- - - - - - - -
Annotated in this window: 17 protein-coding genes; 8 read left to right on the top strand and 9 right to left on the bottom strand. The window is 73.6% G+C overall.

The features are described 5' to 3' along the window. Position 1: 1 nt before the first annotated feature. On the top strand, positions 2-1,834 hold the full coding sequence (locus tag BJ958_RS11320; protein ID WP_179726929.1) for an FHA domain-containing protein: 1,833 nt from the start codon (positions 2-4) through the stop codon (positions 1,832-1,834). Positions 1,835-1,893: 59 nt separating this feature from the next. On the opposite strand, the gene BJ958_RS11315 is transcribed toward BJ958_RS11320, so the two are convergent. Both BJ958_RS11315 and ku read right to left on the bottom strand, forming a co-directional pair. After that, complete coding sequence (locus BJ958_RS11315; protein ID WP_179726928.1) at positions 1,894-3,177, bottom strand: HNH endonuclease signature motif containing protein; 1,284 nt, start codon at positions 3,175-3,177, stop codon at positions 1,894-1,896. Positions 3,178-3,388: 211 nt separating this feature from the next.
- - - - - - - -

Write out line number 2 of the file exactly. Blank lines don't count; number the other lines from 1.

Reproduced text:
The features are described 5' to 3' along the window. Position 1: 1 nt before the first annotated feature. On the top strand, positions 2-1,834 hold the full coding sequence (locus tag BJ958_RS11320; protein ID WP_179726929.1) for an FHA domain-containing protein: 1,833 nt from the start codon (positions 2-4) through the stop codon (positions 1,832-1,834). Positions 1,835-1,893: 59 nt separating this feature from the next. On the opposite strand, the gene BJ958_RS11315 is transcribed toward BJ958_RS11320, so the two are convergent. Both BJ958_RS11315 and ku read right to left on the bottom strand, forming a co-directional pair. After that, complete coding sequence (locus BJ958_RS11315; protein ID WP_179726928.1) at positions 1,894-3,177, bottom strand: HNH endonuclease signature motif containing protein; 1,284 nt, start codon at positions 3,175-3,177, stop codon at positions 1,894-1,896. Positions 3,178-3,388: 211 nt separating this feature from the next.